RandomCrank in reply to Arminius. | December 6, 2021 at 12:17 pm

        Superb comment!

        Even if the Pietta replica was a version without a transfer bar, the only way Baldwin’s claim can be true is if the gun was defective. And there’s no question that he pulled the hammer back; he said so in the interview. I cannot imagine that the douchebag’s lawyers did anything but BEG him to keep his mouth shut.

    lichau in reply to Kreemerz. | December 5, 2021 at 8:12 am

    “It is a big club and you ain’t in it”.

    dunce1239 in reply to Kreemerz. | December 6, 2021 at 9:27 am

    He is choosing to ignore the fifth amendment and provide the DA with probable cause to file charges.

If stupid was illegal, the fool Baldwin would be doing life without parole. Somehow this single action revolver had a live cartridge loaded, the hammer cocked pointed at a person, and was discharged. I don’t believe that the trigger was not pulled, but, more than a couple of firearm handling rules were broken. Baldwin should be making little rocks out of big ones.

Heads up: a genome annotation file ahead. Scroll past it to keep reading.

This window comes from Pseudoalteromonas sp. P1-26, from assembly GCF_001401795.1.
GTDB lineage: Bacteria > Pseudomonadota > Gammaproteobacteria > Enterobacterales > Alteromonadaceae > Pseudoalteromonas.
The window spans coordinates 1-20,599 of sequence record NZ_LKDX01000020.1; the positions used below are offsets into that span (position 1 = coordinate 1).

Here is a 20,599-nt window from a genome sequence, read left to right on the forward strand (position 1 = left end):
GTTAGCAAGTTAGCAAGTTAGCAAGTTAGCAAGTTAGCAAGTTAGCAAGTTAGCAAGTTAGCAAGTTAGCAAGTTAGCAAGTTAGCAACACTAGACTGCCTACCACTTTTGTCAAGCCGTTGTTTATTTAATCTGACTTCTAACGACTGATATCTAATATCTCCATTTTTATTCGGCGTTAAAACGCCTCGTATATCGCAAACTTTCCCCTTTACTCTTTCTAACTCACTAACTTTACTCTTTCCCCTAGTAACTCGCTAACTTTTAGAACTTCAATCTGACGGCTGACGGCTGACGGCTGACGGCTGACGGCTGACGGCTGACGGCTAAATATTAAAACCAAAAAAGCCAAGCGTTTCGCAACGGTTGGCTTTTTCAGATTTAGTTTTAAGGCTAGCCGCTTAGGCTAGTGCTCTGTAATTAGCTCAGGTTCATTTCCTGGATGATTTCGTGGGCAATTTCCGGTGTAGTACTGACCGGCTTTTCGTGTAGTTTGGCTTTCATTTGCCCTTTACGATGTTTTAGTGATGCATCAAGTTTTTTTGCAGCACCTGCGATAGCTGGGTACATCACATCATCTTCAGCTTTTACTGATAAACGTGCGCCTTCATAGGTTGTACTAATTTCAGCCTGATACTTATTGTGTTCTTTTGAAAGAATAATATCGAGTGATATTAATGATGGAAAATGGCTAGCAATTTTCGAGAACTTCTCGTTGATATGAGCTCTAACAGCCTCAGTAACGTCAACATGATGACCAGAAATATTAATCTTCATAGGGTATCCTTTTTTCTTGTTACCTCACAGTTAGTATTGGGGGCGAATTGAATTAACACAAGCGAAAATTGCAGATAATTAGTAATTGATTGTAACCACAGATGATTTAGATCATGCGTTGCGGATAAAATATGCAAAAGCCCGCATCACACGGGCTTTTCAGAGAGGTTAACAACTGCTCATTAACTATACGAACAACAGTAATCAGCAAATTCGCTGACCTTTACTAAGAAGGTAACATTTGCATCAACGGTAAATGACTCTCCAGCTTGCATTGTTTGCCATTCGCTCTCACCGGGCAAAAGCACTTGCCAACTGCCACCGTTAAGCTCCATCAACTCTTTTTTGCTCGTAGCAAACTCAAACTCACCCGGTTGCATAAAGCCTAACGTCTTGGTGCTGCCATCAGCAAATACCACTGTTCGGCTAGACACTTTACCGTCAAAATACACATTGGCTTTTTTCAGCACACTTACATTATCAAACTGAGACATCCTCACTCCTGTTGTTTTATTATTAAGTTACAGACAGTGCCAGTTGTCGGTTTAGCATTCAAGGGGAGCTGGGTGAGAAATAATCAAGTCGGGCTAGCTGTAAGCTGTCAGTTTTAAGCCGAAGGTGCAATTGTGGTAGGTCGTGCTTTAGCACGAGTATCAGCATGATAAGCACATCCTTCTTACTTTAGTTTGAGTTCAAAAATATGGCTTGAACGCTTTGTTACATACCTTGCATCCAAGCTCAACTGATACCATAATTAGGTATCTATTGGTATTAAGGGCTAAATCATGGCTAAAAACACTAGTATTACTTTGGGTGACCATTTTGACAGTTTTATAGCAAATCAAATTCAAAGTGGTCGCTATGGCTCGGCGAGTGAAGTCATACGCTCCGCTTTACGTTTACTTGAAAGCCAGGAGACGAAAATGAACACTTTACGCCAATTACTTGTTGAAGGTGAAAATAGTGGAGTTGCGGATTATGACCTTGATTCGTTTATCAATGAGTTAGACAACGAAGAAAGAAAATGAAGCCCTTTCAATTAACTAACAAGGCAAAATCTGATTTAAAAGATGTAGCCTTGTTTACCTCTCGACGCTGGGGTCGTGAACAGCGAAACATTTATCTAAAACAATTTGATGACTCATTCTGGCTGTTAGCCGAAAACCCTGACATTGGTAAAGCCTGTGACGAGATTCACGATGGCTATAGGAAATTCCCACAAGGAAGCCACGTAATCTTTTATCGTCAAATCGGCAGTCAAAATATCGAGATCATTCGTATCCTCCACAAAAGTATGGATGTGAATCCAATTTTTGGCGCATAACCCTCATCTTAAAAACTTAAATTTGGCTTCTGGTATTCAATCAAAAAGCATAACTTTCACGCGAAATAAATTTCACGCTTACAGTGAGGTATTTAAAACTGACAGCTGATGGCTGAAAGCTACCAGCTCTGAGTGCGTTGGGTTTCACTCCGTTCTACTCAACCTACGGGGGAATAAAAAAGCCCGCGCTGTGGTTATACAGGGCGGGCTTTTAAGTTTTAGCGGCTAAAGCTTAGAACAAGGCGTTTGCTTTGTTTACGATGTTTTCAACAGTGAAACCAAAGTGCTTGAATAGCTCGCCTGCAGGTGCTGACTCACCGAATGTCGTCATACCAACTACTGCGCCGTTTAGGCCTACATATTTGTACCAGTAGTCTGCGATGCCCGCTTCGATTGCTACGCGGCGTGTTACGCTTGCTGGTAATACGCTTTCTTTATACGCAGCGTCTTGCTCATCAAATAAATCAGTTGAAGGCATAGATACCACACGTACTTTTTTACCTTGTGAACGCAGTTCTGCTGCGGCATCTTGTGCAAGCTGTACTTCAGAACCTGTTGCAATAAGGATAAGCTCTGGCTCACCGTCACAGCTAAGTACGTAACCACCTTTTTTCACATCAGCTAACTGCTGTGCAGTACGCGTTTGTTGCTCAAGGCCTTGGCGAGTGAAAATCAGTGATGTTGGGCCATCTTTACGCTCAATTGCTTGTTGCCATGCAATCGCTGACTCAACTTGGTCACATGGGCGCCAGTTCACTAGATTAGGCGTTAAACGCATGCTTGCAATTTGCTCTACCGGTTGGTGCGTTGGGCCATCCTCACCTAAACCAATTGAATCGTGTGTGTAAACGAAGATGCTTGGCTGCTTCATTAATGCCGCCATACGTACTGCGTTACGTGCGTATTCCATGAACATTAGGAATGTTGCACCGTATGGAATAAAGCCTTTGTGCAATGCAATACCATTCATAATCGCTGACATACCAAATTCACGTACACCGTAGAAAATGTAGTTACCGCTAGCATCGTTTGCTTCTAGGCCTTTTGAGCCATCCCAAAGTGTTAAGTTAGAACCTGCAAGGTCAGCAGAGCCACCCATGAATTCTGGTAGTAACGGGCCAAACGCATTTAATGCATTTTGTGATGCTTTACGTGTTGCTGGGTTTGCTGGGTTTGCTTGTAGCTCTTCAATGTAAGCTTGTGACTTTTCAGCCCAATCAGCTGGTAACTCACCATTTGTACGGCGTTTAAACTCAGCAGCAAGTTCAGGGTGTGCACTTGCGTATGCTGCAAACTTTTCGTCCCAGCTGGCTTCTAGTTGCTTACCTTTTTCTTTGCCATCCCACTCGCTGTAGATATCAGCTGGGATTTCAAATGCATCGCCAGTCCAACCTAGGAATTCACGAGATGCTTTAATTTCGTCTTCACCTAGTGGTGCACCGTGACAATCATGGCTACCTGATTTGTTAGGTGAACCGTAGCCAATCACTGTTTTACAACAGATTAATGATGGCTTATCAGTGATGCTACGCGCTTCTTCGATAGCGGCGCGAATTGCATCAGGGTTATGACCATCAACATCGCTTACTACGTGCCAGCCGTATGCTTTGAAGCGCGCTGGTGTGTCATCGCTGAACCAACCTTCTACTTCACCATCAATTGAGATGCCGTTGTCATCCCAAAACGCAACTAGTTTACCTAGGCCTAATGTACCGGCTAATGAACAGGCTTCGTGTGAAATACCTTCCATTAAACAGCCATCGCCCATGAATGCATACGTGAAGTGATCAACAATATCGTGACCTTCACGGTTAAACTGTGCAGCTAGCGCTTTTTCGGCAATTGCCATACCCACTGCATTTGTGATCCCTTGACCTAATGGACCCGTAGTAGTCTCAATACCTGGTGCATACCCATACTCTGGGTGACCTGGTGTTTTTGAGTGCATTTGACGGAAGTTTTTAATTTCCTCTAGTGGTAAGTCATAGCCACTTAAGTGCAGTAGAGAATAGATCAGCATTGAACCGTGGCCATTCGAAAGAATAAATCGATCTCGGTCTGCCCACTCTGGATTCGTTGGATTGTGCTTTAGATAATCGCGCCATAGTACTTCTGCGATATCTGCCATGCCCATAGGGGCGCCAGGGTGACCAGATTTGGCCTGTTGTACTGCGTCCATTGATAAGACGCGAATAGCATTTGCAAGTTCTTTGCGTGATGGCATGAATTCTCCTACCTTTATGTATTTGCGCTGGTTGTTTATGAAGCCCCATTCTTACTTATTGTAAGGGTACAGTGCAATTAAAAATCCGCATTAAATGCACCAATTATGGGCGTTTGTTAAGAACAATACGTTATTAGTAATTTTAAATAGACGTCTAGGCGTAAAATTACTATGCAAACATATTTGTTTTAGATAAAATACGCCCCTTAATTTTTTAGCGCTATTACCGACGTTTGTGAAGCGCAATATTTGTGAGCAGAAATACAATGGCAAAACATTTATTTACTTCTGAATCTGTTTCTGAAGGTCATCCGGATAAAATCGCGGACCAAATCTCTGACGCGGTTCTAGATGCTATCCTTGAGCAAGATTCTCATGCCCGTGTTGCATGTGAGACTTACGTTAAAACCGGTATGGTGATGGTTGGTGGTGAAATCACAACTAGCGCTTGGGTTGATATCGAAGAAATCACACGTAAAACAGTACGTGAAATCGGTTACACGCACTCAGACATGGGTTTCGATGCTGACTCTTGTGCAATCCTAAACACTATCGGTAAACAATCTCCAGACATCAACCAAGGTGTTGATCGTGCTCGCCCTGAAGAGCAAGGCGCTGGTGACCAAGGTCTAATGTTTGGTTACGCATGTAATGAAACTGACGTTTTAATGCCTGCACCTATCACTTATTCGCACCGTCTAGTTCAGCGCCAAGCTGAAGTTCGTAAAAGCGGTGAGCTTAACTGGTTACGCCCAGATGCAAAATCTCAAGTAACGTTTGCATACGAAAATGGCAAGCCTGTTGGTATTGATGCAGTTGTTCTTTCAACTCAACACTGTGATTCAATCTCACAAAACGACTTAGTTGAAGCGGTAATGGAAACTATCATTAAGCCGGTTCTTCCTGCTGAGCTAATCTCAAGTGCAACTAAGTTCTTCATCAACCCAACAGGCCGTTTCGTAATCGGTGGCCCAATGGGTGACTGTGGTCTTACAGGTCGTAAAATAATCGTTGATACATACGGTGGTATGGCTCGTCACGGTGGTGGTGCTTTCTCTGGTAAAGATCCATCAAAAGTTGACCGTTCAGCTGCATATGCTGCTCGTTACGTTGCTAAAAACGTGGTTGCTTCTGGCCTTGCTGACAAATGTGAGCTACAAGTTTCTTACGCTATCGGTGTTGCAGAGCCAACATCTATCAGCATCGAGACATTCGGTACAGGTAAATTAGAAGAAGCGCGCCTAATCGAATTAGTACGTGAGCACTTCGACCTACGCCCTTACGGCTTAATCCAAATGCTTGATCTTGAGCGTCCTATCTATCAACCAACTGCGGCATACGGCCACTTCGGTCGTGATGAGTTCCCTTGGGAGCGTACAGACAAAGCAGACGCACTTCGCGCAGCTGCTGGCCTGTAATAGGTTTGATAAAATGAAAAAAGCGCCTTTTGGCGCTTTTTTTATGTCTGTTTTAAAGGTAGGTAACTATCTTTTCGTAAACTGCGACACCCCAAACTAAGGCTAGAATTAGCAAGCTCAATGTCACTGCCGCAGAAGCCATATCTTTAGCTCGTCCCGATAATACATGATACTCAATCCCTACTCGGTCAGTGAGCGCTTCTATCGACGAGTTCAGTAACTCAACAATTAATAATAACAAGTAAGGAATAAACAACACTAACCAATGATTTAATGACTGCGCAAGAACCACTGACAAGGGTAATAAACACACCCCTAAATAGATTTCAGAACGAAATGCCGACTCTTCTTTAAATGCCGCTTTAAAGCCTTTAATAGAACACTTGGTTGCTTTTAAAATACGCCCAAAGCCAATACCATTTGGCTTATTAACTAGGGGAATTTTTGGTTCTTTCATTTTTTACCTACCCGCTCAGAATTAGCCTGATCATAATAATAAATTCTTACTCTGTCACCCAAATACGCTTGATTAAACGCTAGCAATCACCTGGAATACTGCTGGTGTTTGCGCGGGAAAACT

JohnSmith100 in reply to Romey. | December 4, 2021 at 8:19 pm

    It sounds to me like someone was going to die that day, who and when did the script call for that shot to hit? Was someone else meant to die?

      Give me back my tinfoil tiara. Right now. You do not wear it well. Hee!

      henrybowman in reply to JohnSmith100. | December 4, 2021 at 9:18 pm

      Not having the script, we can only speculate.
      They were “blocking” the scene, which means testing camera angles and lighting.
      The people Baldwin shot were standing near the camera. So we might presume the scene called for Baldwin to shoot in the direction of the camera (at which time there would be no actual persons in that area, which is how this is done); otherwise, it makes no sense for him to be testing the lighting while posed in a position other than what would be in the scene.